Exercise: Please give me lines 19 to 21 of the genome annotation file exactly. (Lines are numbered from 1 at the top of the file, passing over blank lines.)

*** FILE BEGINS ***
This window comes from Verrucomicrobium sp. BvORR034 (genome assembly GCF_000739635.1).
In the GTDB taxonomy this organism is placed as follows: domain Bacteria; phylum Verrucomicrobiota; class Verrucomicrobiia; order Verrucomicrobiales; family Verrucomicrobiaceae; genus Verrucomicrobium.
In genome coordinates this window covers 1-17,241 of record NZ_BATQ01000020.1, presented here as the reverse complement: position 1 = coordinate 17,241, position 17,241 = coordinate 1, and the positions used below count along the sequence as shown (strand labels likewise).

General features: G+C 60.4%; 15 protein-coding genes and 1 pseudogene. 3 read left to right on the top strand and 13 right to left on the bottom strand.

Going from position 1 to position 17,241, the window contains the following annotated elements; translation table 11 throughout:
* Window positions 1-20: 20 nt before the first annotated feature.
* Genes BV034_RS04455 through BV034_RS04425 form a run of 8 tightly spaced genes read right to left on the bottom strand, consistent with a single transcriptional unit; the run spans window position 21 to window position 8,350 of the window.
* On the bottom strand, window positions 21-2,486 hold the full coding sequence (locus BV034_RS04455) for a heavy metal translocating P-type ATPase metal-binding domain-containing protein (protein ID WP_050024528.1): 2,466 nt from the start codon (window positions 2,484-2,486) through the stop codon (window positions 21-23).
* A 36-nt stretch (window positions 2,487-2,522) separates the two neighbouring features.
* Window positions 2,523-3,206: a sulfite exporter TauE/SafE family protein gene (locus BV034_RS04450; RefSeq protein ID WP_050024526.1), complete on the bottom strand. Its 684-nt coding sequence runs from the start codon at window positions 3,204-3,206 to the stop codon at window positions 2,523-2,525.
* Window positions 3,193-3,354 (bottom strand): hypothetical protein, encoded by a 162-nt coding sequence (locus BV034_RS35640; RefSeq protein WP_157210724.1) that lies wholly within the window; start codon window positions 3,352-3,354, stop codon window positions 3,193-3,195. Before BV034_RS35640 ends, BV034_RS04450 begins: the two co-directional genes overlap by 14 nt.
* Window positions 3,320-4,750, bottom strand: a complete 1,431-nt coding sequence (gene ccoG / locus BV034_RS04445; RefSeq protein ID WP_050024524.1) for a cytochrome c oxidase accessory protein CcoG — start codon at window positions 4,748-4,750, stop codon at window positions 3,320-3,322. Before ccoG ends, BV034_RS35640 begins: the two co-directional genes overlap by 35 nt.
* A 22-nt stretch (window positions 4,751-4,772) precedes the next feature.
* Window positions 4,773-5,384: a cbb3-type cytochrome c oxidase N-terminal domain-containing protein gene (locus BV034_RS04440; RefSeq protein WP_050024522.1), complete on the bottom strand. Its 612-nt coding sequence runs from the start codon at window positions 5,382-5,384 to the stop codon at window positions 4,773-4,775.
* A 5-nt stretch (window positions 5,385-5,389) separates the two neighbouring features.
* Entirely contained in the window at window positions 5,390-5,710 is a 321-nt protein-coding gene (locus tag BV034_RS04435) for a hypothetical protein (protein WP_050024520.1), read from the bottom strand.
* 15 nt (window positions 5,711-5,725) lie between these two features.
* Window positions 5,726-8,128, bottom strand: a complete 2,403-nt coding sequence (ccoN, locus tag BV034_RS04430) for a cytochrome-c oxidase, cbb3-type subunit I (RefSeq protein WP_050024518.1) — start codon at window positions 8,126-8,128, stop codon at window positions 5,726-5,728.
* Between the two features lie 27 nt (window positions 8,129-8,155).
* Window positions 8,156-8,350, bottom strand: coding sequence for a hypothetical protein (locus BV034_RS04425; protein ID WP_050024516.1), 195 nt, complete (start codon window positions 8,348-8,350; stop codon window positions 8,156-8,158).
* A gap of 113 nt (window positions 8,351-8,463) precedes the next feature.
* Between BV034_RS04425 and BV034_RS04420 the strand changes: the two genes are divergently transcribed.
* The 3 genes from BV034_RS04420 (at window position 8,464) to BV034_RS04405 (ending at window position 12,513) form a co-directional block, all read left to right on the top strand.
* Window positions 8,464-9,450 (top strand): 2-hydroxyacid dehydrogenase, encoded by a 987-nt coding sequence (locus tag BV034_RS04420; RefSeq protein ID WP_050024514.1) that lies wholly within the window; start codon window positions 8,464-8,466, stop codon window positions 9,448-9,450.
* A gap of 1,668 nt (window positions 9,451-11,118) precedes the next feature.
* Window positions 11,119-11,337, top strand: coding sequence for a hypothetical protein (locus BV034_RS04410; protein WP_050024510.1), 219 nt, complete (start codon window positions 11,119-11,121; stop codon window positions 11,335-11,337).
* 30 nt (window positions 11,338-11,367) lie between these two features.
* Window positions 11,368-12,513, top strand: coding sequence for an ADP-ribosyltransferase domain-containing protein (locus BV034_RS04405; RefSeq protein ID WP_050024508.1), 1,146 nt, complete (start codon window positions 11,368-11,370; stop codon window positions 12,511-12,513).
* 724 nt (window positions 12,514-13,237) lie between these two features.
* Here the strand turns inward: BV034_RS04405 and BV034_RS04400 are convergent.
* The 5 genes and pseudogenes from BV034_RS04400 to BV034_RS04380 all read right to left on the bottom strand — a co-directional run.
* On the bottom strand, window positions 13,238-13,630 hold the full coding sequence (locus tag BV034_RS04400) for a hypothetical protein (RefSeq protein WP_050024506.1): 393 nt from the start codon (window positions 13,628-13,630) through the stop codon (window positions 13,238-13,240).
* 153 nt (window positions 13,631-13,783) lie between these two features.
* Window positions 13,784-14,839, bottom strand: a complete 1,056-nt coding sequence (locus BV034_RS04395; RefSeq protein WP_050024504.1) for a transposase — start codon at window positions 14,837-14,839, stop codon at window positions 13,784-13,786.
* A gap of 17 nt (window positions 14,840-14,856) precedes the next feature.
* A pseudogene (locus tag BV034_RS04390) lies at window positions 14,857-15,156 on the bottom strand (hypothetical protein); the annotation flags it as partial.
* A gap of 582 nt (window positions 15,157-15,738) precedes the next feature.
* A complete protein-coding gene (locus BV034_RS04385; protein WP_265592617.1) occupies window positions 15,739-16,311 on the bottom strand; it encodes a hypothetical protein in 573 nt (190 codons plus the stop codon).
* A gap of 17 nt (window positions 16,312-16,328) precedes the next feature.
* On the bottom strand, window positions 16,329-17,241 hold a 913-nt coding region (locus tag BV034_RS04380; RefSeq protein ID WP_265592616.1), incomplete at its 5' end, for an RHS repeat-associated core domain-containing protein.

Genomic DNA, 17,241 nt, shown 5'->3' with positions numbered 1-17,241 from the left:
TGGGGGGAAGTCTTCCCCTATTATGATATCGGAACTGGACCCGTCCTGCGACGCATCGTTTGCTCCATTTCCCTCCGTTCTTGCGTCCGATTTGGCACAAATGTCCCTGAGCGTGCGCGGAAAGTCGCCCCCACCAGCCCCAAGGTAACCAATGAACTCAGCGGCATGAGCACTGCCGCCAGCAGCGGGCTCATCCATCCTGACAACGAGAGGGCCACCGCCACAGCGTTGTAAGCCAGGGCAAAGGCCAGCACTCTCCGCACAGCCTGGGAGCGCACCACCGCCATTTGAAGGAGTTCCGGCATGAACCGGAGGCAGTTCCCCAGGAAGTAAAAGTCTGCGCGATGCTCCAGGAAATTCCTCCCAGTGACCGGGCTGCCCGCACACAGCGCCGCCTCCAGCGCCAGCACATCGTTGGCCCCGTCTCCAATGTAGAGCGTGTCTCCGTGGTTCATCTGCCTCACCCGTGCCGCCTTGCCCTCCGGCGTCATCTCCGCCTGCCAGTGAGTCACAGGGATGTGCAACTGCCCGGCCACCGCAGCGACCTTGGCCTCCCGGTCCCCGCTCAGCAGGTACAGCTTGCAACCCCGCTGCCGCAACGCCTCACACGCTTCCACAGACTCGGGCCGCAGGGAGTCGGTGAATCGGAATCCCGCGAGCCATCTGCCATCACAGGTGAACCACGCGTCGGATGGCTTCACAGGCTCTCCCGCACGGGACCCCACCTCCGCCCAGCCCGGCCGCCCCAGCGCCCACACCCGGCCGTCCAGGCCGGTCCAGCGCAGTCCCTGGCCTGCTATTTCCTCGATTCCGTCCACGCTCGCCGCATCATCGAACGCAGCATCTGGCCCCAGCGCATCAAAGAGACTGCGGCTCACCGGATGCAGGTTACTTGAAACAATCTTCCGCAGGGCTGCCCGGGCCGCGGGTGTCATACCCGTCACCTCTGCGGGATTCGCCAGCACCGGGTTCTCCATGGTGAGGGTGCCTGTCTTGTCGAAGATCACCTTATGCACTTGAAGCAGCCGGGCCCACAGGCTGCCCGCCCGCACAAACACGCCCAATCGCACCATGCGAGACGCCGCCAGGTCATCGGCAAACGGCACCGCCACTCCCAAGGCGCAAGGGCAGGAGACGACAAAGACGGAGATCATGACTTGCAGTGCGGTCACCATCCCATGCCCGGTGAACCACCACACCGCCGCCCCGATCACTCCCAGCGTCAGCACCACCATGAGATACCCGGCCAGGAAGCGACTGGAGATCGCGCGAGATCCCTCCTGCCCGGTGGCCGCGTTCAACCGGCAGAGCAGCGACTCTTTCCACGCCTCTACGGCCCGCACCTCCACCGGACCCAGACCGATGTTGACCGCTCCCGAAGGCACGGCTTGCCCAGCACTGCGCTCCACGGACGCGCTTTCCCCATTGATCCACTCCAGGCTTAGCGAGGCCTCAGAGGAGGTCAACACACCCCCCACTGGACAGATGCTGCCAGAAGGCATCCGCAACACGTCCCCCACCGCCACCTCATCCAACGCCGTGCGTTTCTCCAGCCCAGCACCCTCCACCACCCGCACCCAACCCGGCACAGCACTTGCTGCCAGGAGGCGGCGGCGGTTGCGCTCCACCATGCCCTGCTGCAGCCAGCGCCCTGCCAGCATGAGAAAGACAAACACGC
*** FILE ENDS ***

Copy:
* Between the two features lie 27 nt (window positions 8,129-8,155).
* Window positions 8,156-8,350, bottom strand: coding sequence for a hypothetical protein (locus BV034_RS04425; protein ID WP_050024516.1), 195 nt, complete (start codon window positions 8,348-8,350; stop codon window positions 8,156-8,158).
* A gap of 113 nt (window positions 8,351-8,463) precedes the next feature.